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The Latest: University says it has anti-bias policies

September 20, 2018
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FILE - In this Friday, May 11, 2018 file photo, Thomas Gray, left, and Lloyd Gray stand together with the Sangre de Cristo Mountains in the background outside Santa Fe, N.M. An attorney for two Native American brothers pulled from a Colorado State University tour has told the school that campus officers violated the teens' constitutional rights when they questioned and patted them down without any suspicion of a crime. A letter sent Wednesday, Sept. 19, 2018, from an American Civil Liberties Union attorney calls for the university to revisit its campus police policies and training to avoid a situation similar to the April 30 encounter. (AP Photo/Mary Hudetz,File)

ALBUQUERQUE, N.M. (AP) — The Latest on calls for changes at Colorado State University after two Native American teens were pulled from a tour last spring (all times local):

6 p.m.

Colorado State University says policies are being developed to make the school more welcoming to Native American students after campus police pulled two Mohawk brothers from an admissions tour last spring.

University spokesman Mike Hooker’s statement Thursday came in response to an American Civil Liberties Union letter demanding the school increase police training and review policies that dictate how officers respond to “bias based” reports on campus.

The legal group represents Thomas Kanewakeron Gray and Lloyd Skanahwati Gray, whose campus tour was interrupted by police after a parent in the group reported they appeared evasive.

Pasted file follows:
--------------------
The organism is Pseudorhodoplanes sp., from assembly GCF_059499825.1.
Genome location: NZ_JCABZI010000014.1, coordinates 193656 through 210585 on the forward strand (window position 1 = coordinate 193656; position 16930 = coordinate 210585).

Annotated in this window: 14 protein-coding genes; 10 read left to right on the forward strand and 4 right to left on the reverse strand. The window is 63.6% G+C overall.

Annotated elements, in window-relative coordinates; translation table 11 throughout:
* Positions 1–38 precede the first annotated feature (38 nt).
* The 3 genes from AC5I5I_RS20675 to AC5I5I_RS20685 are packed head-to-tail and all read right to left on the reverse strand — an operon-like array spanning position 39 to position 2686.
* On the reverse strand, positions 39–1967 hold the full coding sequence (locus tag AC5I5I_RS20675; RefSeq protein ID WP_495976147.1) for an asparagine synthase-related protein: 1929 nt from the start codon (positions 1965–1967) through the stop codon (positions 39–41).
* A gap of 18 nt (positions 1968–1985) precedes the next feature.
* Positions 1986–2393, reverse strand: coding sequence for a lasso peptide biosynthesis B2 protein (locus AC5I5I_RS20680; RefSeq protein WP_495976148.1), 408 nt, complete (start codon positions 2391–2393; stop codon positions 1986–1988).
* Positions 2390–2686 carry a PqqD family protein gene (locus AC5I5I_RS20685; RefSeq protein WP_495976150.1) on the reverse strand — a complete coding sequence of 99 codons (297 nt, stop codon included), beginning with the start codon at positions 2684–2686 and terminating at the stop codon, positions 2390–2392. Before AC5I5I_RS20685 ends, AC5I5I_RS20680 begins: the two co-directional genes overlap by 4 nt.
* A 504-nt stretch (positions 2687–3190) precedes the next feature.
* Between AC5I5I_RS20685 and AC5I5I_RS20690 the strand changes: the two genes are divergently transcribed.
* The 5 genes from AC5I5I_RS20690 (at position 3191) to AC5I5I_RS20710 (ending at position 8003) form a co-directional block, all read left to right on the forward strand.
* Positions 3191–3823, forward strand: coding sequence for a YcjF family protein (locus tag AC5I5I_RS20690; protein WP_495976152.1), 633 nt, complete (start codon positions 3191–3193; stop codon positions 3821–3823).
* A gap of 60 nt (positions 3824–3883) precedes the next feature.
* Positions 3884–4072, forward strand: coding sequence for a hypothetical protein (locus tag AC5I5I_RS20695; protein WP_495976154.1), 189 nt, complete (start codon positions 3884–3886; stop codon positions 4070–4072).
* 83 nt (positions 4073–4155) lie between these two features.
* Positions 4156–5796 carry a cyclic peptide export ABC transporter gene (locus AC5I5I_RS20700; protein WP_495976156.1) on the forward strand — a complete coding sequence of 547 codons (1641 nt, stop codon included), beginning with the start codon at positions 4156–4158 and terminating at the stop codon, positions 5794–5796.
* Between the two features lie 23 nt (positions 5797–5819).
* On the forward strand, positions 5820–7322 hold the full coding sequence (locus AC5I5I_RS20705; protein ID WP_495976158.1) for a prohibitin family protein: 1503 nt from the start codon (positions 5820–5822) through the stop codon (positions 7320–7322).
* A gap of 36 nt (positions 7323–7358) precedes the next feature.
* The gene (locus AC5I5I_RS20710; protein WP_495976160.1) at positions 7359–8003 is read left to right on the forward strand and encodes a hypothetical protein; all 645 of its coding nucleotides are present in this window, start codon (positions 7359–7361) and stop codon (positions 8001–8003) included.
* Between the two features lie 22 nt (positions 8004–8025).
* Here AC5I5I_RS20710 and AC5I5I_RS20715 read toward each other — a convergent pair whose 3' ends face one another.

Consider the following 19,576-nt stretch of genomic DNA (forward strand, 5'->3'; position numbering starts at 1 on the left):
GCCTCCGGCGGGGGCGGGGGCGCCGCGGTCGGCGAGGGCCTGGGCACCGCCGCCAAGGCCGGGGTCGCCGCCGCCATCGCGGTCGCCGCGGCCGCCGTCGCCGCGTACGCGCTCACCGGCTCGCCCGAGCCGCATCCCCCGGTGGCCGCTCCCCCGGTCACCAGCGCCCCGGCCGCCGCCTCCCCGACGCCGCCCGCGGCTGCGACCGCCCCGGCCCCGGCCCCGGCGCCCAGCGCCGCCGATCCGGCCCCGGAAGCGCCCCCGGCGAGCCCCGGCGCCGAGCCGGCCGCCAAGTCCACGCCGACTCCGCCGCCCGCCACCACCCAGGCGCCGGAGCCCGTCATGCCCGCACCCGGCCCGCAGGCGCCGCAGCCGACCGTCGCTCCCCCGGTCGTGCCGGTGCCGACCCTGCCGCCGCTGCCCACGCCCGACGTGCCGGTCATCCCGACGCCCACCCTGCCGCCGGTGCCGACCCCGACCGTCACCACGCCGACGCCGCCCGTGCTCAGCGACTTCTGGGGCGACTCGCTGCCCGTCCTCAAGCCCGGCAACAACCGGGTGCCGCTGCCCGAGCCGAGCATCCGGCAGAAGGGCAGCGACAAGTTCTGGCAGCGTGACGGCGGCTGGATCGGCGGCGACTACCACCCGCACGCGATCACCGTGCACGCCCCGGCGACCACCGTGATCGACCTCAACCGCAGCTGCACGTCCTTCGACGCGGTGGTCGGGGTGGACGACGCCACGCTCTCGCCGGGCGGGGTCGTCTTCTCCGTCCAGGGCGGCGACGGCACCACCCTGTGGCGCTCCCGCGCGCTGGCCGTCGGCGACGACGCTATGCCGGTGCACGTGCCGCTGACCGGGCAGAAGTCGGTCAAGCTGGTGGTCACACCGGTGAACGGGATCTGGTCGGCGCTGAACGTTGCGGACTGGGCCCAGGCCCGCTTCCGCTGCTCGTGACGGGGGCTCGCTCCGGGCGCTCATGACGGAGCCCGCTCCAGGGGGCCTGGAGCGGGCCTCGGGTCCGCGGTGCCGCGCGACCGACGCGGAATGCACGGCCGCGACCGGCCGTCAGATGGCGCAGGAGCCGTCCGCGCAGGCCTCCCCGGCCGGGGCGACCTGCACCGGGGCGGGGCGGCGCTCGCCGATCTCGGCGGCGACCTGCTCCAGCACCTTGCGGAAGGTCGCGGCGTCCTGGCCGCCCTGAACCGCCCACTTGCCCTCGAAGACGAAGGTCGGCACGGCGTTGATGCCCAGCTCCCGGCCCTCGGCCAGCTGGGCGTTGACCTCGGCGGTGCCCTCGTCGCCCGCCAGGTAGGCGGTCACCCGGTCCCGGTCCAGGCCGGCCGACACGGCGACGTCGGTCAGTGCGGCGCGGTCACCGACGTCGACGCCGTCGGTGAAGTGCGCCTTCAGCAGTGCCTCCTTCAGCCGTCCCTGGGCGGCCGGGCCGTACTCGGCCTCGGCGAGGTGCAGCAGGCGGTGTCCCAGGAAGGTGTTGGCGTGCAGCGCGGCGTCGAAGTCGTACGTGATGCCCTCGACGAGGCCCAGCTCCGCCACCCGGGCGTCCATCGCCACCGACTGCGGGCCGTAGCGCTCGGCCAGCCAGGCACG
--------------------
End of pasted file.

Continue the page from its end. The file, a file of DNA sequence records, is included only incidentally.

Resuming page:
The school says campus police already are required to complete anti-bias training, and follow policies aimed at preventing bias-based policing.

The ACLU says the training and policies failed to prevent a humiliating situation for the Grays.

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2 p.m.

The mother of two Native American teens pulled from a Colorado State University tour last spring says she’s disappointed the school hasn’t taken more steps to prevent similar racial profiling incidents.

Lorraine Kahneratokwa Gray said in a statement Thursday that the university made “false promises to right this wrong.”

Campus police patted down and questioned her sons in April. Police said a parent called 911 to report the brothers because they were quiet.

The mother’s statement comes as the American Civil Liberties Union calls for more training for police on the Fort Collins campus and demands a review of policies dictating how officers and dispatchers respond to “bias based” calls on campus.

A university spokesman didn’t immediately return a message seeking comment.

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12:20 p.m.

An attorney for two Native American brothers pulled from a Colorado State University tour is asking the school for policy changes.

A letter sent Thursday from an American Civil Liberties Union attorney says campus officers violated the teens’ constitutional rights when they questioned and patted them down without any suspicion of a crime.

It calls for the university to revisit its campus police policies and training to avoid a situation similar to the April 30 encounter.

Video shows two officers stopping Thomas Kanewakeron Gray and Lloyd Skanahwati Gray and checking their pockets.

Police said a mother on the tour had called 911, saying she was worried because the Grays were “real quiet.”

The incident was met with national outrage, as one of numerous examples of racial profiling to make headlines this year.

A university spokesman didn’t immediately return a message seeking comment.

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This item has been corrected to show that the ACLU letter was sent Thursday.

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